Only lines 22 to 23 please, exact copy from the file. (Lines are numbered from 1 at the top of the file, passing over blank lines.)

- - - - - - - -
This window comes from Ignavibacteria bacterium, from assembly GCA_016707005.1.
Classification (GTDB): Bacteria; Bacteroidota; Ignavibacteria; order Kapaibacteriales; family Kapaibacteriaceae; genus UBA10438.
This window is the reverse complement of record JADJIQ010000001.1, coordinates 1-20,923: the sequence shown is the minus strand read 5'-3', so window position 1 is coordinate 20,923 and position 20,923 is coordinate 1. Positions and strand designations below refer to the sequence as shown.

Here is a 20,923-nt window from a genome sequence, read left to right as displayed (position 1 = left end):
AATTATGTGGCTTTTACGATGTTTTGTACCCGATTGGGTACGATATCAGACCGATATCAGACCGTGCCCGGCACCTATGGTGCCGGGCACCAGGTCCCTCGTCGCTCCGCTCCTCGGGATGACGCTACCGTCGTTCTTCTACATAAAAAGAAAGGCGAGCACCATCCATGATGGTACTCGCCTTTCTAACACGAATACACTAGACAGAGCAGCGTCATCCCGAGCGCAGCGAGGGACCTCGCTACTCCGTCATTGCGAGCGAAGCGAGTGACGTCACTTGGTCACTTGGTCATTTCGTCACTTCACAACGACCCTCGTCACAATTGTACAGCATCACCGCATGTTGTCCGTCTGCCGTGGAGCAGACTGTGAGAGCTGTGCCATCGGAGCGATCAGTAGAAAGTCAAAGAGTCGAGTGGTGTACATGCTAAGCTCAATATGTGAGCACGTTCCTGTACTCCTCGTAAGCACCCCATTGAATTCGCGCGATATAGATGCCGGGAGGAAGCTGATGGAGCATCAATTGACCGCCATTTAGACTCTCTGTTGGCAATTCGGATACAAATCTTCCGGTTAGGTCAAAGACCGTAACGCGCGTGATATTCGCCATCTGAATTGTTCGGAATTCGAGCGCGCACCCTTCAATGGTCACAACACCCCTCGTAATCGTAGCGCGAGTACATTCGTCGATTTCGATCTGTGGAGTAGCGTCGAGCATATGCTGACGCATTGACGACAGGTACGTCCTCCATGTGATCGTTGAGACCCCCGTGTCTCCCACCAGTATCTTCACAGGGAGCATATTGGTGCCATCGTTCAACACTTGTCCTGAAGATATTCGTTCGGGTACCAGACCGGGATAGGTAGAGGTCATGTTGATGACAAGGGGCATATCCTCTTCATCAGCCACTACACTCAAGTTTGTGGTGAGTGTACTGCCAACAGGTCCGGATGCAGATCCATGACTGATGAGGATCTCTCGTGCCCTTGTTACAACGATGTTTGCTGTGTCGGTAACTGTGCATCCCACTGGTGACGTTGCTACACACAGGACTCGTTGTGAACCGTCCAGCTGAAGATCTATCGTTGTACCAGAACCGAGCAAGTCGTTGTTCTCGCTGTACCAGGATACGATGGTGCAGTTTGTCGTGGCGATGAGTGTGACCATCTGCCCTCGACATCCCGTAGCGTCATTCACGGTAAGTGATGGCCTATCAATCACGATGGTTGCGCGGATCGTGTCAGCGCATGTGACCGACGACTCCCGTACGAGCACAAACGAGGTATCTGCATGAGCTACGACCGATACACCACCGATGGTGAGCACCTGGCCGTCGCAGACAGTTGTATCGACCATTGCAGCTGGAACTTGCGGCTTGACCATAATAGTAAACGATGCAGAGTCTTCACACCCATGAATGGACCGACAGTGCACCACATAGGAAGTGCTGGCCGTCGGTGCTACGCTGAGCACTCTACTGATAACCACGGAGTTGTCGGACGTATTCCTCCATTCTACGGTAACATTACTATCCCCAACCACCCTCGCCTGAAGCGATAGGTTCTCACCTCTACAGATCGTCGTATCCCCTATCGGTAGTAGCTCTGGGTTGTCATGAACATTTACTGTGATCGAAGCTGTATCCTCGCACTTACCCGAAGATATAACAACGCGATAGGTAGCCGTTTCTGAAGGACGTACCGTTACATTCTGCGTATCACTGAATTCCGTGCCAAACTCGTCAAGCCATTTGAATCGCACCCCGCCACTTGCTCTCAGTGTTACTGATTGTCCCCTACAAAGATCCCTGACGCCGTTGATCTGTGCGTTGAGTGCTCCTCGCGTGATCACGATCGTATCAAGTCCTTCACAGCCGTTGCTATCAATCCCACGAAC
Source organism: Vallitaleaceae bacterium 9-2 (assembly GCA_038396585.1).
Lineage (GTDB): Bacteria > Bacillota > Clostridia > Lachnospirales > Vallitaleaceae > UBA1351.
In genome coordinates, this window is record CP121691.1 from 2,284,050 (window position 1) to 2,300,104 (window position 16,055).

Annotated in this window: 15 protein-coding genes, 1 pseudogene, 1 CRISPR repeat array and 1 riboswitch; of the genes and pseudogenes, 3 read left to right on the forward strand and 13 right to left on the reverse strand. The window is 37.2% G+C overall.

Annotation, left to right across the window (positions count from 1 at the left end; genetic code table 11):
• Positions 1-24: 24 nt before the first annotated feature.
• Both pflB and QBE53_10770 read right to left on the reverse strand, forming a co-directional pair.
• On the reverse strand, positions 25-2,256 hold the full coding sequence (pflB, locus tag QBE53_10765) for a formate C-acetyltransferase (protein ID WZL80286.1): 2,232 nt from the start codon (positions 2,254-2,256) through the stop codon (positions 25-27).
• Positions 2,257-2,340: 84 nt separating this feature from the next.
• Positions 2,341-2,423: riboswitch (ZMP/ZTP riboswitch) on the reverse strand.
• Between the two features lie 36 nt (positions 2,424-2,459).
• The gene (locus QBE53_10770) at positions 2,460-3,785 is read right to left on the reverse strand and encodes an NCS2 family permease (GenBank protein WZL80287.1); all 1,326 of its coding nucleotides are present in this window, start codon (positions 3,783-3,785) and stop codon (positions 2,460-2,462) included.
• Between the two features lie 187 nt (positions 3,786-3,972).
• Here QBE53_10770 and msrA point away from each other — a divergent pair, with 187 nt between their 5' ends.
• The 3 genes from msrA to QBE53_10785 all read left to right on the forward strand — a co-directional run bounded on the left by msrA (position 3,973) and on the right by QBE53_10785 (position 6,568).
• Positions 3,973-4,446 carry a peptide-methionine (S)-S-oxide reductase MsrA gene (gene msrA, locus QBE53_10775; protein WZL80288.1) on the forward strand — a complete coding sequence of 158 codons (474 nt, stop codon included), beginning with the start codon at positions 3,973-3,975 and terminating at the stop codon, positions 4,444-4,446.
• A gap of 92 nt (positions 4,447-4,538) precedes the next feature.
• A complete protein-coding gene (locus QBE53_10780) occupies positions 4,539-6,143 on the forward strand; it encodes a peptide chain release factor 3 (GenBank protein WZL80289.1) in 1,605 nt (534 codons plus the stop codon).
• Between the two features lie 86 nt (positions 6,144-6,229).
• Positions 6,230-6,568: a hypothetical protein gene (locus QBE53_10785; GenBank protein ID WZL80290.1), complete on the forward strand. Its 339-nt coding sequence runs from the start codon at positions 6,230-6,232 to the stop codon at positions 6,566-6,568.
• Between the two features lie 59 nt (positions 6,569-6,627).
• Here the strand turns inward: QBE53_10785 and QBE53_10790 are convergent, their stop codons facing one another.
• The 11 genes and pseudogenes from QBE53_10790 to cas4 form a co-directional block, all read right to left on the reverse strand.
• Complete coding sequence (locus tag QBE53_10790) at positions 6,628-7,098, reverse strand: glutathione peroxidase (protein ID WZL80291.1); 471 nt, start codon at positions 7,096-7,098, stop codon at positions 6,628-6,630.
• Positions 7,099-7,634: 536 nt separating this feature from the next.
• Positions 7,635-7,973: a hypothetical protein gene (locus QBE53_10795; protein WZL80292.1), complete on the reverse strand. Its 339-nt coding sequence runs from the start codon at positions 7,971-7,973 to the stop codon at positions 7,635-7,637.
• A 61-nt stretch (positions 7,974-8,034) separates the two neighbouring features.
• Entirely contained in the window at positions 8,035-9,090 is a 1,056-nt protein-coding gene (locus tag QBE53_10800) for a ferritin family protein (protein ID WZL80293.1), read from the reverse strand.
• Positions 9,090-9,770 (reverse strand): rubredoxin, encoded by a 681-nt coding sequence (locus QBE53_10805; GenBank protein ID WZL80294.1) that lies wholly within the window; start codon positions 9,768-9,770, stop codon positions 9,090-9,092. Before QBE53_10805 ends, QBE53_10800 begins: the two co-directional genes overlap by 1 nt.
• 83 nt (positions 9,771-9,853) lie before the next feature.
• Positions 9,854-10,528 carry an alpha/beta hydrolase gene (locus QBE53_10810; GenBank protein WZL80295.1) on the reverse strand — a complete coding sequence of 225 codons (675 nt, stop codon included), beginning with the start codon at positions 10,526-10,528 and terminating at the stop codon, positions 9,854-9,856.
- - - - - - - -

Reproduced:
• A gap of 92 nt (positions 4,447-4,538) precedes the next feature.
• A complete protein-coding gene (locus QBE53_10780) occupies positions 4,539-6,143 on the forward strand; it encodes a peptide chain release factor 3 (GenBank protein WZL80289.1) in 1,605 nt (534 codons plus the stop codon).